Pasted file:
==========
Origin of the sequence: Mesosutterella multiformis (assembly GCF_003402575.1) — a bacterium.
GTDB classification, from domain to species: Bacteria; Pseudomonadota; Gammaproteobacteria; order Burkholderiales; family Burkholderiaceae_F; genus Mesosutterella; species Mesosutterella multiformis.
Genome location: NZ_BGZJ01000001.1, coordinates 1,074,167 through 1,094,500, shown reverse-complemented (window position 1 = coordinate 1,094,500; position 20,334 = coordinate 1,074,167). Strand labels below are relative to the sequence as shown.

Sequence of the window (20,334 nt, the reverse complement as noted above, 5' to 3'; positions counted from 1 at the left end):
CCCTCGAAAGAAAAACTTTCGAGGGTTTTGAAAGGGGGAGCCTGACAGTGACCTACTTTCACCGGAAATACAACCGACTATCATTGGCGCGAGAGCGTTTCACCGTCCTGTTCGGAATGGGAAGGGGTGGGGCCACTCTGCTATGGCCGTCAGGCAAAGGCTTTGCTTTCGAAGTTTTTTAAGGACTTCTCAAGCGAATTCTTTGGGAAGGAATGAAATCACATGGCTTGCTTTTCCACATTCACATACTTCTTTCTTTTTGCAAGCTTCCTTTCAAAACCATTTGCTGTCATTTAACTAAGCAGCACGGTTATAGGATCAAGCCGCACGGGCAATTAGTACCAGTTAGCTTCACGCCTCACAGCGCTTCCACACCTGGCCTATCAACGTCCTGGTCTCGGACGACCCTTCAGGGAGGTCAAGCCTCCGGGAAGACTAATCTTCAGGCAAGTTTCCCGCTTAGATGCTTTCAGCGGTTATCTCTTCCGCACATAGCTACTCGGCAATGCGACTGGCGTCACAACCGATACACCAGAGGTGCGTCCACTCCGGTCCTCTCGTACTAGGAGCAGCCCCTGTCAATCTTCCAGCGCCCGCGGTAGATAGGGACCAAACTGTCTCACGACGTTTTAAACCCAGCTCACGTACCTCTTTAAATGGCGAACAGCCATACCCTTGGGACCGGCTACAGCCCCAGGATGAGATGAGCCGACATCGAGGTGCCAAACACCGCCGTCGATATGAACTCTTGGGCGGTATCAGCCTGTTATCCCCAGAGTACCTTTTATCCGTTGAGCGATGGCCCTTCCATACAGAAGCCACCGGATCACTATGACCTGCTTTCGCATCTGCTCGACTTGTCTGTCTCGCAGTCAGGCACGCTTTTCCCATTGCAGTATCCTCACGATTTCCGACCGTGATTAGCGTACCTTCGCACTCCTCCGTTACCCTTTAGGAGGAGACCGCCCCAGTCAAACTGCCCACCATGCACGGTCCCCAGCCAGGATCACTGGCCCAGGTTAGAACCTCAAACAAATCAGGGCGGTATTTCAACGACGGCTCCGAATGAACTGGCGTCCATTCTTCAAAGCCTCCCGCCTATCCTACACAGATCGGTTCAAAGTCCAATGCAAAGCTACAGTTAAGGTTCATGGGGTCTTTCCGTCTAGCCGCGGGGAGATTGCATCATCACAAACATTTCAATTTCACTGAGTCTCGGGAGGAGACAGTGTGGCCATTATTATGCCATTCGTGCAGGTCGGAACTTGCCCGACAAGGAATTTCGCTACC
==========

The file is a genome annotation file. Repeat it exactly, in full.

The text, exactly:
Origin of the sequence: Mesosutterella multiformis (assembly GCF_003402575.1) — a bacterium.
GTDB classification, from domain to species: Bacteria; Pseudomonadota; Gammaproteobacteria; order Burkholderiales; family Burkholderiaceae_F; genus Mesosutterella; species Mesosutterella multiformis.
Genome location: NZ_BGZJ01000001.1, coordinates 1,074,167 through 1,094,500, shown reverse-complemented (window position 1 = coordinate 1,094,500; position 20,334 = coordinate 1,074,167). Strand labels below are relative to the sequence as shown.

Sequence of the window (20,334 nt, the reverse complement as noted above, 5' to 3'; positions counted from 1 at the left end):
CCCTCGAAAGAAAAACTTTCGAGGGTTTTGAAAGGGGGAGCCTGACAGTGACCTACTTTCACCGGAAATACAACCGACTATCATTGGCGCGAGAGCGTTTCACCGTCCTGTTCGGAATGGGAAGGGGTGGGGCCACTCTGCTATGGCCGTCAGGCAAAGGCTTTGCTTTCGAAGTTTTTTAAGGACTTCTCAAGCGAATTCTTTGGGAAGGAATGAAATCACATGGCTTGCTTTTCCACATTCACATACTTCTTTCTTTTTGCAAGCTTCCTTTCAAAACCATTTGCTGTCATTTAACTAAGCAGCACGGTTATAGGATCAAGCCGCACGGGCAATTAGTACCAGTTAGCTTCACGCCTCACAGCGCTTCCACACCTGGCCTATCAACGTCCTGGTCTCGGACGACCCTTCAGGGAGGTCAAGCCTCCGGGAAGACTAATCTTCAGGCAAGTTTCCCGCTTAGATGCTTTCAGCGGTTATCTCTTCCGCACATAGCTACTCGGCAATGCGACTGGCGTCACAACCGATACACCAGAGGTGCGTCCACTCCGGTCCTCTCGTACTAGGAGCAGCCCCTGTCAATCTTCCAGCGCCCGCGGTAGATAGGGACCAAACTGTCTCACGACGTTTTAAACCCAGCTCACGTACCTCTTTAAATGGCGAACAGCCATACCCTTGGGACCGGCTACAGCCCCAGGATGAGATGAGCCGACATCGAGGTGCCAAACACCGCCGTCGATATGAACTCTTGGGCGGTATCAGCCTGTTATCCCCAGAGTACCTTTTATCCGTTGAGCGATGGCCCTTCCATACAGAAGCCACCGGATCACTATGACCTGCTTTCGCATCTGCTCGACTTGTCTGTCTCGCAGTCAGGCACGCTTTTCCCATTGCAGTATCCTCACGATTTCCGACCGTGATTAGCGTACCTTCGCACTCCTCCGTTACCCTTTAGGAGGAGACCGCCCCAGTCAAACTGCCCACCATGCACGGTCCCCAGCCAGGATCACTGGCCCAGGTTAGAACCTCAAACAAATCAGGGCGGTATTTCAACGACGGCTCCGAATGAACTGGCGTCCATTCTTCAAAGCCTCCCGCCTATCCTACACAGATCGGTTCAAAGTCCAATGCAAAGCTACAGTTAAGGTTCATGGGGTCTTTCCGTCTAGCCGCGGGGAGATTGCATCATCACAAACATTTCAATTTCACTGAGTCTCGGGAGGAGACAGTGTGGCCATTATTATGCCATTCGTGCAGGTCGGAACTTGCCCGACAAGGAATTTCGCTACC